Election season can be overwhelming. There are calls from politicians asking for your opinion, your vote, your time, and, of course, your money. If you turn on the television, open your mailbox or sign on to Facebook you will find no end to the mud-slinging and finger-pointing. If that isn’t enough for you, there are countless editorials, blogs, and websites dedicated to political discourse. Most people can’t wait for November 7: the day all of the campaigning will die down.
As a candidate for State Representative, I know that I will not have this reprieve. If I am elected, November 7 is the day the real work will begin. Therefore, I review everything I can get my hands on. My campaign staff has even gotten in the habit of forwarding me articles and reports (as well as the occasional YouTube video) regarding Illinois’ political climate.
The other day, one of my staffers forwarded me a New York Times article entitled, “Illinois Debt Takes a Toll, Study Finds,” suggesting I write a commentary on it. I sent back to her a Crain’s Chicago Business article, “Report Savages State Finances, Says More Cuts, Tax Hikes Inevitable,” saying this would also be an excellent article on which to offer an opinion.
Over the course of my campaign, there has never been a shortage of news pieces to discuss, most of which detail the variety of challenges contributing to the state of crisis that now, embarrassingly, defines the Land of Lincoln.
Since I’ve announced my candidacy for the State Representative seat in District 42, I’ve seen articles stating that Illinois may not be able to provide basic services to its residents; reports ranking our governor as the worst in the nation; and articles naming our state as the most corrupt. I’ve heard the stories of jobs lost, schools closed, teachers’ strikes, crony capitalism, credit downgrades, a dire pension crisis, and numerous politicians either facing or dodging corruption charges.
I have studied each editorial and exposé. I’ve researched policy solutions and political ideologies. I’ve met with legislators, thought leaders and voters. I’ve interviewed with community groups, activists and journalists. My understanding of the urgency for a resolution to Illinois’ crisis has been sharpened; and my concepts of the steps needed to get to that resolution have been refined.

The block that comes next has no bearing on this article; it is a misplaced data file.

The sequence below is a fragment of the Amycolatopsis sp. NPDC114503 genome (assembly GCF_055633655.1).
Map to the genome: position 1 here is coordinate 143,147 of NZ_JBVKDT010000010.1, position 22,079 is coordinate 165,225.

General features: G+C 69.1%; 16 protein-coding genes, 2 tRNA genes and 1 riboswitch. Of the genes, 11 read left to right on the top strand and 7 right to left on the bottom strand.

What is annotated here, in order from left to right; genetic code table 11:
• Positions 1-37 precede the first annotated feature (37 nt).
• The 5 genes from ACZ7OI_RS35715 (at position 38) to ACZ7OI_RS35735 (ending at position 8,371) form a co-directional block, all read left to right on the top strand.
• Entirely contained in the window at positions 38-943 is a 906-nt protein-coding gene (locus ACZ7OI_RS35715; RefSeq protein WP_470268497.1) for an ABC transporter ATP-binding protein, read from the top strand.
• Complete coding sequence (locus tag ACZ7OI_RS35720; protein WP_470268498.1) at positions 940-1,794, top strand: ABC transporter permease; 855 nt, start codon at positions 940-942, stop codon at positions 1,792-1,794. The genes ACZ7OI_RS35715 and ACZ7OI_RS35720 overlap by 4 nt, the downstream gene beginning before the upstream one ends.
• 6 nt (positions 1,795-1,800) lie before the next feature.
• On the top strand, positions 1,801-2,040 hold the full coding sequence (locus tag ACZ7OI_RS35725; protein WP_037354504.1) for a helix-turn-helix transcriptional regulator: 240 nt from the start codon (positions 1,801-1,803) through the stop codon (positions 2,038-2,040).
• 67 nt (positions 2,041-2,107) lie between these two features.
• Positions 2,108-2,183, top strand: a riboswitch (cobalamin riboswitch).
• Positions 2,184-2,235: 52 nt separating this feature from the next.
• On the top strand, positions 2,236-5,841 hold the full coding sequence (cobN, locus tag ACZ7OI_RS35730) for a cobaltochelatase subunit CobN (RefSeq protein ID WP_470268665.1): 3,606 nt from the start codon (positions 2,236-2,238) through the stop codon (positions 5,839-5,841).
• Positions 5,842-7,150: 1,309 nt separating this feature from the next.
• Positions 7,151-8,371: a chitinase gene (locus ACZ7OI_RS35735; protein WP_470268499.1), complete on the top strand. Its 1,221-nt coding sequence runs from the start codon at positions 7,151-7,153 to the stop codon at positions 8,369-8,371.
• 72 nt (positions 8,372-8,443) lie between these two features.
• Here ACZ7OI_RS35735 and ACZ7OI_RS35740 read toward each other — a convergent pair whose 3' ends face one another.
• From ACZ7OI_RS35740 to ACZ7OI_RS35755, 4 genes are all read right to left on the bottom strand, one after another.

From the beginning, I have promised to protect Illinois tax-payers from the corruption and chaos that has run rampant in our General Assembly for the past decade and to expand economic opportunity; to advocate for you, your family and your business at every decision point.
Over the course of this campaign, my promise has become increasingly personal. The people I’ve met deserve better than the mayhem that has been produced for them. If given the opportunity, I will work to build a state that delivers the quality of life they deserve and supports the dreams they have for themselves and their families.
As I head into the final week of this campaign, I realize that the past year has prepared me for the fight I will face in Springfield. I am grateful to the many people who have shared their stories, offered their expertise, extended their support or contributed their resources to advance the mission of my campaign.
We have worked hard for the past year, but the real work begins on November 7. When, together, we will begin writing a new headline for the State of Illinois.